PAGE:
In Haiti UN appeals for $120 million to launch ‘massive response’ in storm-ravaged Haiti

The hurricane has left at least 1000 dead, according to Reuters. Haiti has started burying victims in mass graves as cholera spreads in the devastated southwest.

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play On 9 October 2016 in Les Cayes, Haiti, several hundered people who have lost their homes shelter in a neighbourhood high school. (UNICEF/Roger LeMoyne)
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United Nations Secretary-General Ban Ki-moon has announced the launch of a near $120 million appeal to fund United Nations aid activities in the aftermath of Hurricane Matthew in Haiti.

The hurricane has left at least 1000 dead, according to Reuters. Haiti has started burying victims in mass graves as cholera spreads in the devastated southwest.

The hurricane was the strongest to hit the Caribbean in almost 10 years. It hit the developing nation a week ago with 145 mile-per-hour (233 kph) winds and torrential rains that left 1.4 million people in need of humanitarian assistance.

The country, with a population of about 10 million is the poorest in the Americas. The official death toll sits at 336, while officials visit each village to confirm the numbers.

Reuters reports it had been quoted various numbers in different areas from officials, which the news agency tallied.

It was quoted 522 people dead in Grand'Anse. A tally of deaths reported by mayors from 15 of 18 municipalities in Sud Department on the south side of the peninsula showed 386 people there. In the rest of the country, 92 people were killed, Reuters found.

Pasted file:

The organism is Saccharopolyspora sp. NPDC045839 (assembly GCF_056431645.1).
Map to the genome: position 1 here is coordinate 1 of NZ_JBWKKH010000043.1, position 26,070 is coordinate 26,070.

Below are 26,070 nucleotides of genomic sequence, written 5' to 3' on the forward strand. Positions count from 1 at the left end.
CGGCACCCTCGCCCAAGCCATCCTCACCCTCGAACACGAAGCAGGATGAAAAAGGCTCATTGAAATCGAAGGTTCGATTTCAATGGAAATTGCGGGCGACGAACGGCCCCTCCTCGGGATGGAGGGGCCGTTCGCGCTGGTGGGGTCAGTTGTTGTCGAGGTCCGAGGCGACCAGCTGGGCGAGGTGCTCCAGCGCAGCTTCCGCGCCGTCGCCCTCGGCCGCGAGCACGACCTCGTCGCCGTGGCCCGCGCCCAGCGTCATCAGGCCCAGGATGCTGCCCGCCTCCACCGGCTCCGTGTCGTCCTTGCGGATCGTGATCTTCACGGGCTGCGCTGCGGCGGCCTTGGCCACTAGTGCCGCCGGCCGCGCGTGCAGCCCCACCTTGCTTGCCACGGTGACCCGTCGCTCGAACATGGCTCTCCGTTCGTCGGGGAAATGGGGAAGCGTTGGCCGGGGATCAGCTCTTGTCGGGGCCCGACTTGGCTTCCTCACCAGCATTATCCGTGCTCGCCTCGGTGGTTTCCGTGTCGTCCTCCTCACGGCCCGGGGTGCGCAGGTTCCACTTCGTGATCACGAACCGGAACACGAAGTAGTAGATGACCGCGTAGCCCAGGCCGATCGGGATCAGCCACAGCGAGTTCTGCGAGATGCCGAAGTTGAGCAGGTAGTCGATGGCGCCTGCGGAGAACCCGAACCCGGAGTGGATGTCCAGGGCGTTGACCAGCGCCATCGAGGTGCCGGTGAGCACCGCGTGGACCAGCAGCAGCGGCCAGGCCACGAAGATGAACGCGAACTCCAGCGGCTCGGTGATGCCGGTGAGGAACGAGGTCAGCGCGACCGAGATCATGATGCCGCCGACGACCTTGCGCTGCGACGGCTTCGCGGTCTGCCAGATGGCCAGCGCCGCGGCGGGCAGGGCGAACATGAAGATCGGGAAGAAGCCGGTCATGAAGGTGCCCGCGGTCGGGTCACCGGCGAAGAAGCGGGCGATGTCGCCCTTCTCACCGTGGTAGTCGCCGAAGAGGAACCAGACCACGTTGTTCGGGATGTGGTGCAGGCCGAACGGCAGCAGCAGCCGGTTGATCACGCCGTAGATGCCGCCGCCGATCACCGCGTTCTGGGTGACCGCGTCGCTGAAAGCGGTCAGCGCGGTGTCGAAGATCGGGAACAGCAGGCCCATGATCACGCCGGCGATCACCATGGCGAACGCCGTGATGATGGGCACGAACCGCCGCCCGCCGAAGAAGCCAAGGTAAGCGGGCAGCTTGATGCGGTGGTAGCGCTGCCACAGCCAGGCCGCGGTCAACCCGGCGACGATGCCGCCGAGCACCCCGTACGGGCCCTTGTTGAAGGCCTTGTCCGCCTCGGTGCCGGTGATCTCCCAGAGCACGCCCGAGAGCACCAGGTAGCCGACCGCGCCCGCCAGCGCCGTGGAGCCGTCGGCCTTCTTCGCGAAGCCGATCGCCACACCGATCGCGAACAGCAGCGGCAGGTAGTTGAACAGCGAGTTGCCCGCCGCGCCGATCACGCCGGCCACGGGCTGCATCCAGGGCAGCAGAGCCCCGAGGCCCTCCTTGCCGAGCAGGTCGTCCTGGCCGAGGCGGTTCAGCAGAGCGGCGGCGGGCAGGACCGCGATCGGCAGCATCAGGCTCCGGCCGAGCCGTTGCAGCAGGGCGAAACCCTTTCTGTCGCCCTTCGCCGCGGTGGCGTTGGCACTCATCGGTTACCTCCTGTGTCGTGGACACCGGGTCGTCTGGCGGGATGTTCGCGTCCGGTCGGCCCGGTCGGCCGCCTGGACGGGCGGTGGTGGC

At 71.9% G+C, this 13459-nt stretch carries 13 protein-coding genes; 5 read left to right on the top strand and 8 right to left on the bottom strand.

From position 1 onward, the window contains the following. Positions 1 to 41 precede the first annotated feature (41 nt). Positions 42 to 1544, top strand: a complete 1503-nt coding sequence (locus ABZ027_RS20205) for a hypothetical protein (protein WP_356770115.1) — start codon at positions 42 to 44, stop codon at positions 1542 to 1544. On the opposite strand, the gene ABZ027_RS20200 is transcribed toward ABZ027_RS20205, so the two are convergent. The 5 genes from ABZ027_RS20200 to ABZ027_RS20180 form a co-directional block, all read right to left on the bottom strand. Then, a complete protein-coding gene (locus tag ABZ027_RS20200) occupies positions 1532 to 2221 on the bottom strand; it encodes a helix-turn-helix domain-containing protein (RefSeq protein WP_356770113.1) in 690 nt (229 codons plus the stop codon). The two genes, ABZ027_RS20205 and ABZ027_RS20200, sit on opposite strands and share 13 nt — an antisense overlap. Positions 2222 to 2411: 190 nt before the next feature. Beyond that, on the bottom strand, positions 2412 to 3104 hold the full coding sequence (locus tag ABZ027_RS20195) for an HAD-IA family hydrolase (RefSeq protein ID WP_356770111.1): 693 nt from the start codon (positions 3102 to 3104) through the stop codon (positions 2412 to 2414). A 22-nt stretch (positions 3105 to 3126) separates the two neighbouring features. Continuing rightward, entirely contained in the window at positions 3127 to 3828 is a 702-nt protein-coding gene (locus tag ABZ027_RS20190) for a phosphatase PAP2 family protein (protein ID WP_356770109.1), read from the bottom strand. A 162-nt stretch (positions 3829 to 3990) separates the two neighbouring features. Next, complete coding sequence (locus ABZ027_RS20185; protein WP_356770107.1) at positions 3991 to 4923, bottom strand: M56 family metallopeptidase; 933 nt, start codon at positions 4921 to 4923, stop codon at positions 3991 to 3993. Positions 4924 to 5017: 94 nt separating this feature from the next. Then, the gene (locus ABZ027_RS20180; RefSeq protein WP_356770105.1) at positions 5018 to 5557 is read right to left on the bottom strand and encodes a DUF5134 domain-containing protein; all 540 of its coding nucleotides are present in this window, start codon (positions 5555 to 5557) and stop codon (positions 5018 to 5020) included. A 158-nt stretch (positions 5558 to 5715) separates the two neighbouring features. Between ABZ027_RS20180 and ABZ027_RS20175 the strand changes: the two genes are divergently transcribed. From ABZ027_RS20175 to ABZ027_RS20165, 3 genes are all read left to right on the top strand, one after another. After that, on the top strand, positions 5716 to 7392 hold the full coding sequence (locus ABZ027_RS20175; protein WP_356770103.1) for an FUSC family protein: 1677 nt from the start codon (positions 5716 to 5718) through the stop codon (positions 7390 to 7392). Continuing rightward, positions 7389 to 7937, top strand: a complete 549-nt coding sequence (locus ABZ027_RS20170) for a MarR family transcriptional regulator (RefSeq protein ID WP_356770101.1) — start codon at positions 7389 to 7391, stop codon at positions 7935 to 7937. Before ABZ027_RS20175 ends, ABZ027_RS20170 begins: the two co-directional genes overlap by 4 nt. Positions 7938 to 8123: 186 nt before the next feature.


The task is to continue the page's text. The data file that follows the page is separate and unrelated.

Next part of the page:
The UN Children’s Fund (UNICEF) has expressed concerned about the threat of waterborne diseases to children living in the worst-affected areas.

“Hundreds have died. At least 1.4 million people need assistance at this time. Some towns and villages have been almost wiped off the map. Crops and food reserves have been destroyed. At least 300 schools have been damaged,” UN Secretary-General Ban Ki-moon said.

He said the numbers of those impacted and the needs are growing as more affected areas are reached.

Moreover, tensions are already mounting as people await help. “A massive response is required,” he said, adding that UN teams are working with local officials to assess needs.

The $120 million appeal will go towards covering the UN system’s needs for the next three months. Most of it goes to food security, nutrition and emergency agriculture.



According to the UN Office for the Coordination of Humanitarian Affairs (OCHA), the appeal targets vulnerable groups in identified priority sectors, and it takes into account the national-level capacities and those of humanitarian partners on the ground.

UN Emergency Relief Coordinator Stephen O’Brien said funding of the appeal is urgently needed to enable humanitarian actors to respond to people most in need before the situation further deteriorates, including by addressing the risks posed by cholera and other deadly waterborne diseases.

“Families that were fortunate to survive the hurricane now find themselves in a struggle to survive, with thousands of homes and livelihoods washed away by the storm,” he said, recalling that the country was already facing health challenges, including an increase in cases of cholera as well as severe food insecurity, before the hurricane hit.

Meanwhile, UNICEF has warned that overflowing rivers, stagnant waters, and animal and human corpses are perfect breeding grounds for waterborne diseases. “Every day that goes by increases the threat of cholera. We are in a race against time to get to these children before diseases do,” Marc Vincent, UNICEF Representative for Haiti, said in a press statement.

The country has of the highest incidence rates of cholera in the world, almost 10,000 people have died from the disease since 2010 and more than 27,000 suspected cases have been reported so far this year, an estimated one in three of them children.

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